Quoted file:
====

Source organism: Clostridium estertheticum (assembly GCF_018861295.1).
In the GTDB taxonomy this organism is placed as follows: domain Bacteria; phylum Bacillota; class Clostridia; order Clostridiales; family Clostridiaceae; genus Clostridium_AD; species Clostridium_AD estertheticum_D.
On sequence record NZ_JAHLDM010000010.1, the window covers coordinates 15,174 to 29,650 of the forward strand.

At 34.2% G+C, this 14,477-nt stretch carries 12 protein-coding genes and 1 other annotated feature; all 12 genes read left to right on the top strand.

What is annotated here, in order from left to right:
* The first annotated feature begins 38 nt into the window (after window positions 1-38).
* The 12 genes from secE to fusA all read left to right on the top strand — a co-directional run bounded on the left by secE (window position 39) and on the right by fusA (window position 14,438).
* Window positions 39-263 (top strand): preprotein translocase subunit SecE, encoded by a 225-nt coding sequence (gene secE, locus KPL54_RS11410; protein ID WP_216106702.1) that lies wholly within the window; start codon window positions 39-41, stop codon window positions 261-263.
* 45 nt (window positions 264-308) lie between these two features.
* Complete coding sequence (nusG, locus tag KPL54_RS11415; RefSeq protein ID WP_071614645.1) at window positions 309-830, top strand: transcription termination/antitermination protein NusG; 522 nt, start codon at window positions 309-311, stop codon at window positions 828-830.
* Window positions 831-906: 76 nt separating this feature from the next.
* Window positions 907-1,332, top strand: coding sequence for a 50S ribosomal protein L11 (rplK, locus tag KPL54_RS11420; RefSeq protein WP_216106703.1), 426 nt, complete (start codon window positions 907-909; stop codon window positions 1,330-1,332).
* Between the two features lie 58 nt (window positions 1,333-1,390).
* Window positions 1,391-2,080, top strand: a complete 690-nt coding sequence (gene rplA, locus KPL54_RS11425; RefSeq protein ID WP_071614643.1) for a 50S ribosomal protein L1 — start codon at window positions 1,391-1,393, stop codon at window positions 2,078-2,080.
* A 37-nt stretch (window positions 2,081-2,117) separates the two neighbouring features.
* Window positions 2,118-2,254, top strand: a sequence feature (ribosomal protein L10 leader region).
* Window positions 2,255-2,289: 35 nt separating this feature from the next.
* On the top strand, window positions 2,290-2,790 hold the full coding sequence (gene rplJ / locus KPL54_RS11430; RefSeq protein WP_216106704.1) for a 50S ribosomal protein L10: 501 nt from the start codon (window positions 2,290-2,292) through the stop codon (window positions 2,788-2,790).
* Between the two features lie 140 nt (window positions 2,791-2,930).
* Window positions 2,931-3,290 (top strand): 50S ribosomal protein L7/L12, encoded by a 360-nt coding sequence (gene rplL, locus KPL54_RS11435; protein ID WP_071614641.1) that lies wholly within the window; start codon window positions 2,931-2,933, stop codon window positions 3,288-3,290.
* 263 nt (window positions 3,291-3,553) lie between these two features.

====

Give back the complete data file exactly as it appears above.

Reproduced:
Source organism: Clostridium estertheticum (assembly GCF_018861295.1).
In the GTDB taxonomy this organism is placed as follows: domain Bacteria; phylum Bacillota; class Clostridia; order Clostridiales; family Clostridiaceae; genus Clostridium_AD; species Clostridium_AD estertheticum_D.
On sequence record NZ_JAHLDM010000010.1, the window covers coordinates 15,174 to 29,650 of the forward strand.

At 34.2% G+C, this 14,477-nt stretch carries 12 protein-coding genes and 1 other annotated feature; all 12 genes read left to right on the top strand.

What is annotated here, in order from left to right:
* The first annotated feature begins 38 nt into the window (after window positions 1-38).
* The 12 genes from secE to fusA all read left to right on the top strand — a co-directional run bounded on the left by secE (window position 39) and on the right by fusA (window position 14,438).
* Window positions 39-263 (top strand): preprotein translocase subunit SecE, encoded by a 225-nt coding sequence (gene secE, locus KPL54_RS11410; protein ID WP_216106702.1) that lies wholly within the window; start codon window positions 39-41, stop codon window positions 261-263.
* 45 nt (window positions 264-308) lie between these two features.
* Complete coding sequence (nusG, locus tag KPL54_RS11415; RefSeq protein ID WP_071614645.1) at window positions 309-830, top strand: transcription termination/antitermination protein NusG; 522 nt, start codon at window positions 309-311, stop codon at window positions 828-830.
* Window positions 831-906: 76 nt separating this feature from the next.
* Window positions 907-1,332, top strand: coding sequence for a 50S ribosomal protein L11 (rplK, locus tag KPL54_RS11420; RefSeq protein WP_216106703.1), 426 nt, complete (start codon window positions 907-909; stop codon window positions 1,330-1,332).
* Between the two features lie 58 nt (window positions 1,333-1,390).
* Window positions 1,391-2,080, top strand: a complete 690-nt coding sequence (gene rplA, locus KPL54_RS11425; RefSeq protein ID WP_071614643.1) for a 50S ribosomal protein L1 — start codon at window positions 1,391-1,393, stop codon at window positions 2,078-2,080.
* A 37-nt stretch (window positions 2,081-2,117) separates the two neighbouring features.
* Window positions 2,118-2,254, top strand: a sequence feature (ribosomal protein L10 leader region).
* Window positions 2,255-2,289: 35 nt separating this feature from the next.
* On the top strand, window positions 2,290-2,790 hold the full coding sequence (gene rplJ / locus KPL54_RS11430; RefSeq protein WP_216106704.1) for a 50S ribosomal protein L10: 501 nt from the start codon (window positions 2,290-2,292) through the stop codon (window positions 2,788-2,790).
* Between the two features lie 140 nt (window positions 2,791-2,930).
* Window positions 2,931-3,290 (top strand): 50S ribosomal protein L7/L12, encoded by a 360-nt coding sequence (gene rplL, locus KPL54_RS11435; protein ID WP_071614641.1) that lies wholly within the window; start codon window positions 2,931-2,933, stop codon window positions 3,288-3,290.
* 263 nt (window positions 3,291-3,553) lie between these two features.